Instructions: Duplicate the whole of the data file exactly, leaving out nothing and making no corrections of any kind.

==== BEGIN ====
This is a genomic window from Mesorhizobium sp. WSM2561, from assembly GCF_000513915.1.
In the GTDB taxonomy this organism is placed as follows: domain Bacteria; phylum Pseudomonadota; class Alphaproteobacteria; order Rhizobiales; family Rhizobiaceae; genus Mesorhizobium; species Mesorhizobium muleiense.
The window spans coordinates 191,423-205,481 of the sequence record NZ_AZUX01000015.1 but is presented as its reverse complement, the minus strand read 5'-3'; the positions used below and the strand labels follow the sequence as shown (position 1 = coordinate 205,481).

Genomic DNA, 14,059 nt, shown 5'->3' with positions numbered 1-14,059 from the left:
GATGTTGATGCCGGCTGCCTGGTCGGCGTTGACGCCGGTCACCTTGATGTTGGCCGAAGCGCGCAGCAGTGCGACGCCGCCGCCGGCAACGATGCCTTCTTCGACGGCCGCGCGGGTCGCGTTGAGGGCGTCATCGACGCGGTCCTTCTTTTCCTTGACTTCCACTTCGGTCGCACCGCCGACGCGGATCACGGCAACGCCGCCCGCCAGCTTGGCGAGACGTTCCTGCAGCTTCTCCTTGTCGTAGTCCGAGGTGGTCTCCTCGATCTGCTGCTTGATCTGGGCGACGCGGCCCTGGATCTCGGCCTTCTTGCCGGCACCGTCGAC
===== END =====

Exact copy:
This is a genomic window from Mesorhizobium sp. WSM2561, from assembly GCF_000513915.1.
In the GTDB taxonomy this organism is placed as follows: domain Bacteria; phylum Pseudomonadota; class Alphaproteobacteria; order Rhizobiales; family Rhizobiaceae; genus Mesorhizobium; species Mesorhizobium muleiense.
The window spans coordinates 191,423-205,481 of the sequence record NZ_AZUX01000015.1 but is presented as its reverse complement, the minus strand read 5'-3'; the positions used below and the strand labels follow the sequence as shown (position 1 = coordinate 205,481).

Genomic DNA, 14,059 nt, shown 5'->3' with positions numbered 1-14,059 from the left:
GATGTTGATGCCGGCTGCCTGGTCGGCGTTGACGCCGGTCACCTTGATGTTGGCCGAAGCGCGCAGCAGTGCGACGCCGCCGCCGGCAACGATGCCTTCTTCGACGGCCGCGCGGGTCGCGTTGAGGGCGTCATCGACGCGGTCCTTCTTTTCCTTGACTTCCACTTCGGTCGCACCGCCGACGCGGATCACGGCAACGCCGCCCGCCAGCTTGGCGAGACGTTCCTGCAGCTTCTCCTTGTCGTAGTCCGAGGTGGTCTCCTCGATCTGCTGCTTGATCTGGGCGACGCGGCCCTGGATCTCGGCCTTCTTGCCGGCACCGTCGAC